Over the past few decades, few laws on the federal books have been more attacked – and protected with more intensity – than the Endangered Species Act.
Amended just three times since its passage under the Nixon administration more than 45 years ago and untouched since 1988, the ESA is a tough target for critics to hit.
While a typical year in the 1990s and early 2000s may have seen roughly five attempts to amend the law, efforts to curtail its protections — from state governments, captains of industry and members of Congress — have begun to intensify. Between 2011 and 2015, the law faced 33 legislative attacks in Congress per year, according to research by Ohio State University. In the following two years, the effort had escalated, with nearly 150 attempts to reform or curtail the ESA.
All of those attempts have so far been unsuccessful.
The conversation in Washington, however, could be changing, ushered in by a strange amalgamation of bipartisanship in Congress, carefully crafted policy platforms introduced from the bottom up and the hand of one of the U.S. Senate’s most influential – and media-savvy – Republican voices on environmental policy: Sen. John Barrasso.
Since last summer, Barrasso has been working on legislation meant to introduce a number of substantial reforms to the Endangered Species Act, with the ultimate goal of responding to an issue long raised by the states: the lack of state involvement in how the law is implemented.
“State and local experts are the ones on the ground – they understand the situation and they work with these species on a daily basis,” Barrasso said on the floor of the Senate last August. “They know the needs of these species and the unique challenges they face: the habitats and the threats to the species. My draft bill gives states the opportunity to lead wildlife conservation efforts because they are the most prepared and the most able to do it.”
Barrasso’s most recent efforts – which came from years of work under the Western Governors Association and spearheaded by former Wyoming Gov. Matt Mead – could be gaining momentum. While in the West, ESA designations for species like the grizzly bear are undergoing increased scrutiny as conflicts between species and humans have increased, many states around the country have found the law’s structure to be burdensome and onerous in other ways, Barrasso said.
“We know at this point 97 percent of counties in America – right now – have some species listed that is interfering with commerce and productivity in that county,” Barrasso told the Star-Tribune in an interview. “So that’s why there is a bipartisan effort underway – Republicans and Democrats on the committee, in the House and in the Senate – know we need to do something. The status quo won’t work.”
“It’s not just a one side of the aisle, partisan effort to try and force something through,” he added. “It’s trying to support a solution. No matter where a member lives, there is some sort of species listed on the ESA that has had an impact on the people working or living in that community.”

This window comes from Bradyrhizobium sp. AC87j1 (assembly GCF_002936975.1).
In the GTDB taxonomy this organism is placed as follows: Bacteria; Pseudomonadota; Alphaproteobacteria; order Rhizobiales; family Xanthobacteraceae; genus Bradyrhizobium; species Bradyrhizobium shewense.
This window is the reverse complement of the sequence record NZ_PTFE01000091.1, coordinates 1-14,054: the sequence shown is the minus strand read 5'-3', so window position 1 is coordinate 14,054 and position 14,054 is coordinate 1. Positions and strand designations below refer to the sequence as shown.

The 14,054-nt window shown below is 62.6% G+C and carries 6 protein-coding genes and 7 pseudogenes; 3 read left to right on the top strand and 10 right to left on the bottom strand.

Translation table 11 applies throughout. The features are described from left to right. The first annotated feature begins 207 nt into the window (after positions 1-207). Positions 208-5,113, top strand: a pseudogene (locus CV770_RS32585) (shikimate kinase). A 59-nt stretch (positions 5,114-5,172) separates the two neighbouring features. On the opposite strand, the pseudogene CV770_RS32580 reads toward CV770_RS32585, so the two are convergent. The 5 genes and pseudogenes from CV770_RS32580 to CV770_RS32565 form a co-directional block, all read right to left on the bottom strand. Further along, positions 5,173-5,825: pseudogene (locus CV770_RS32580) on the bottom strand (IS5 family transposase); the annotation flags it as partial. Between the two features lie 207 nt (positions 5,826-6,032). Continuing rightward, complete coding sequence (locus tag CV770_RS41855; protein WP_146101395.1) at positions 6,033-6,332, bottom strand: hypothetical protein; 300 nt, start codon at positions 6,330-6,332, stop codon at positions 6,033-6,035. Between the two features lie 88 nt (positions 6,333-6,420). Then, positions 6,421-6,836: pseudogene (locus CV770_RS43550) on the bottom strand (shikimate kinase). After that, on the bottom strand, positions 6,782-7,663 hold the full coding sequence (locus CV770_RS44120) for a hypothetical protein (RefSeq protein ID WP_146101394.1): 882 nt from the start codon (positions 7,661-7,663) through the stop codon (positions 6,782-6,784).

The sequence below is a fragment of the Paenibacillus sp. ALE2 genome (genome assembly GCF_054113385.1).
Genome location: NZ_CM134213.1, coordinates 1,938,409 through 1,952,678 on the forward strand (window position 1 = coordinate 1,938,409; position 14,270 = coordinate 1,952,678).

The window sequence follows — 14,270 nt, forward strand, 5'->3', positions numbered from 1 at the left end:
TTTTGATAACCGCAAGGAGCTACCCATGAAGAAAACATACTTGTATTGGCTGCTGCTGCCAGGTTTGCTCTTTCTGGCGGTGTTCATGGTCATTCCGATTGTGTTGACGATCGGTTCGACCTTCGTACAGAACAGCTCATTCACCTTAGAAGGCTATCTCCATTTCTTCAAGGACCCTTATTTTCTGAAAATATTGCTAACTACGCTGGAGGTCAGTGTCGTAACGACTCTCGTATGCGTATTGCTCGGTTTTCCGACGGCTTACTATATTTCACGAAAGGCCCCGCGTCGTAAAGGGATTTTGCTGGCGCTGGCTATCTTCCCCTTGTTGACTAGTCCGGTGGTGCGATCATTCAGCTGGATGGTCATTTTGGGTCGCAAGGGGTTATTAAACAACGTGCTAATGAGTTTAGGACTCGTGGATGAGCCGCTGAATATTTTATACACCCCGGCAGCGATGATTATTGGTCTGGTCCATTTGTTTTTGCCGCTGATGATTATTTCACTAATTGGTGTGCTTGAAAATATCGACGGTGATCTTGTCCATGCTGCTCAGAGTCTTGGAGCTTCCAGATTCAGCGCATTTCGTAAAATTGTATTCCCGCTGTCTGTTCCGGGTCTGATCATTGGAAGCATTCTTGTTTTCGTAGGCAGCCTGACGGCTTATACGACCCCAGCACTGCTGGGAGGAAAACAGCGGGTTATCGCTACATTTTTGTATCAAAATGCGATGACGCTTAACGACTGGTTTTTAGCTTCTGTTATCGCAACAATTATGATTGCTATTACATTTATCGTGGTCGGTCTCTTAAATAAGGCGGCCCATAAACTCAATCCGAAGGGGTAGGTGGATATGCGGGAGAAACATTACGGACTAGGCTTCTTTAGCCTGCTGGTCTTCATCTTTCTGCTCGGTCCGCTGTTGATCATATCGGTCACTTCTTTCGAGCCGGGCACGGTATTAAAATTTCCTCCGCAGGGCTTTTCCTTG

But changing the law won’t be easy. It has legions of supporters on the ground fighting to maintain the integrity of one of the United States’ bedrock conservation laws. They fear decentralization could lead to weakened protections for endangered species.
States in the West, with economies that often rely on natural resources, can have economic interests that conflict with conservation, such as the battle over oil and gas development in sage grouse habitat. Though critics of the Endangered Species Act argue that the act has not been successful, with few species ever achieving delisting, nearly all species listed as either endangered or threatened under the law still survive today, according to the United States Fish and Wildlife Service.
“The genius of the Endangered Species Act is it gets politics and economic considerations out of the way, and requires that all decisions to protect threatened and endangered species have been made according to the science and the science only,” said Eric Molvar, executive director of the Western Watersheds Project in Laramie. “Corporate interests have been trying for many years to get economic considerations to play a heavy role in whether or not we protect endangered species and, of course, it’s the economic interests that have driven endangered species to the brink in the first place.”
Fighting a popular bill
In his time in Washington, Wyoming’s junior senator has often fought loudly for policies that are popular in Wyoming, even if they aren’t supported by the nation at large.
In frequent television appearances and in high-profile speeches on the Senate floor, Barrasso has waved the Republican majority’s banner as a vociferous proponent of historically unpopular tax cuts, an ally to a president burdened by persistently high disapproval ratings, a constant supporter of the coal industry and, in the past, an opponent of same-sex marriage which, since 2011, has been approved of by a higher proportion of the country than those who oppose it.
For Barrasso, the Endangered Species Act could be his white whale. According to a 2018 survey by Ohio State University, the law remains one of the most popular pieces of legislation in effect today.